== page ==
How to eat grain free while on a tight budget

The economy is failing. Prices for everything, including food, are skyrocketing to levels as never before. Jobs are being shipped to other countries, leaving many people out of work and on public assistance. It can be very difficult to eat a grain free diet when the grain and sugar laden crap is so cheap. You want to try the recipes I post, but many of the items are just too expensive. So, you go back to the crap even though you don’t want to, because you just can’t afford these ingredients.

Again. I have you covered. I have always been, with the exception of about 6 months, on a tight budget and I am telling you that you can buy a few key grain and sugar free ingredients while on a tight budget, and still make all these goodies. All it takes is a little research and planning. And some great recipes by yours truly.

First, realize that you do not need a lot of fancy ingredients to make grain and sugar free goodies. The basics of any recipe in grain free baking are:

  1. Any kind of nut or seed flour
  2. A small amount of coconut flour
  3. Eggs
  4. Oil or butter (Preferably coconut oil)
  5. Baking soda
  6. Salt
  7. A sweetener of some kind
  8. Flavorings

Sometimes, you may need a nut butter to firm up the recipe, especially if you are making bread. Or, you may need some cocoa powder and some stevia sweetened chocolate chips once in a while. Granted, stevia sweetened chocolate chips are a luxury that I use in a lot of my recipes, only because I don’t want to make my own chocolate chips. However, if that is something you want to try, there are several good recipes online that you can try. Making your own chocolate can save quite a bit of money in the long run. All you need is cocoa powder, coconut oil, vanilla, and stevia.

Second, you can make a lot of your ingredients from scratch to save money. My post, “Quick and Easy Pecan Butter“, shows you how you can make various nut butters to save a lot of money. Last night, I made a little bit of coconut butter and then worked on walnut butter. Both of those took a bit longer than the pecan butter, but neither of them took longer than 5 minutes, and the end result was still the same.

Look, you do not need to pay $12-$15 per 8 oz jar of anything when you can make anything you need at home. I do recommend though to get one of those Ninja Master Prep blender systems, because it works a lot faster and lot more efficiently than a food processor or blender. (The above link is NOT an affiliate link. I am just showing you what I am talking about and how much it usually costs.) This can cut your processing time in half or more.

Third, remember what I have been saying all along–cheap substitutes can be used if you cannot afford the more expensive nuts. Sunflower seeds run about $2-$4 per pound, while cashews are closer to about $12 per pound. For the majority of your baking, you can use sunflower seeds in a 1:1 ratio, while adding maybe a teaspoon or two more of liquid. Delicate items, such as cakes or cupcakes, cashews are preferable because of the lighter taste and texture. So go ahead and splurge on a pound of cashews, if you can, and save it for special occasions. I’m telling you though, sunflower seeds can be used for a variety of items, so if you are on a tight budget, this is the first change to make.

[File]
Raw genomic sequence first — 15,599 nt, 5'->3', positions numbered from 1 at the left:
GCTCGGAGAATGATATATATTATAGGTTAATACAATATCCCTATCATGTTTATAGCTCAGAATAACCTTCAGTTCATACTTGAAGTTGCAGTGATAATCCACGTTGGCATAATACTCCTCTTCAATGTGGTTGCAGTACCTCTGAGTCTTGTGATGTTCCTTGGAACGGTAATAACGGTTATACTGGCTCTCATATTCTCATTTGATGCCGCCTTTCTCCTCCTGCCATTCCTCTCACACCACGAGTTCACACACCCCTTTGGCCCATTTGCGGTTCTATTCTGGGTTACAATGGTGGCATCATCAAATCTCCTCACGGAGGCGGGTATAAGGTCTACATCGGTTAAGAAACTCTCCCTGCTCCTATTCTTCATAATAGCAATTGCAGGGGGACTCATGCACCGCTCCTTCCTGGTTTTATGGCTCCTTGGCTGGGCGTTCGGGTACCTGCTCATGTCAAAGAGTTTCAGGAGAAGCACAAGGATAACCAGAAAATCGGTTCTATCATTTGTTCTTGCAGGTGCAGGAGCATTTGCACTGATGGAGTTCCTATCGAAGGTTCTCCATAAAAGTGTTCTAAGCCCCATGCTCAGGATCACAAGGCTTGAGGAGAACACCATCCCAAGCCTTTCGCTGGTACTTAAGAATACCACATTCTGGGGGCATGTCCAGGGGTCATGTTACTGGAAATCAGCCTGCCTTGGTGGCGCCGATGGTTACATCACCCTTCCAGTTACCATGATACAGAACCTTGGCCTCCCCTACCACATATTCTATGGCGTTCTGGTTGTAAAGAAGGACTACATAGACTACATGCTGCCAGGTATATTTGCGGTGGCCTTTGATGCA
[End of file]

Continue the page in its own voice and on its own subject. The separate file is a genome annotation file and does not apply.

Last, a word on sweeteners. I only use Stevia (except for the gingersnap cookies, where I used a bit of molasses) in my baking, period. This is one place where I do splurge, because of how long it can last and of the health benefits. The granulated stevia blend that I use has the brand name “Pyure”, and it is a blend of erythritol, stevia leaf extract, and natural flavors. It converts on a half to one ratio to most sweeteners, and does not have the bitter taste that most stevia products have, and is by far the best stevia sweetener I have used for recipes. (So if the recipe calls for 1 cup of sugar, you would only use 1/2 cup of stevia blend.) It comes in a 16 oz bag, and costs roughly $7 per bag at Walmart. I have made at least 7 batches of baked goods with it and I still have 2/3 of the bag left. It goes about as far as a 2 or 3 pound bag of sugar.

Liquid stevia comes in a 2 oz bottle, but since it is pure extract with a bit of flavoring, it doesn’t take much to sweeten an entire recipe. (Maybe 1/4 to 1/2 tsp) The current bottle I have has lasted me about 2 months with daily use in my coffee, and it is nearly empty. The bottle can cost around $13 at the co-op, but I can get it online at Vitacost for about $9-$10 per bottle.

The point with Stevia that I am trying to make is that the only place you may need to splurge for baking grain and sugar free is the stevia. Considering that most sweeteners are subsidized and cheap, yet harmful to health, it would make sense that you would have to pay a bit more for stevia. However, this is changing rapidly, as more people are starting to demand stevia sweetened items. Stevia used to cost a lot more and only exist in specialty shops, with the quality not near as good as it is now.

The takeaway I want to leave you with is this: know where to splurge and where to cut back, and you can create many wonderful baked goods on a budget. It doesn’t take a lot of time to make your own flour or nut butter, but it can save you a lot of money in the long run. Plan out what you want to make, see if you can substitute for cheaper ingredients, and go from there.

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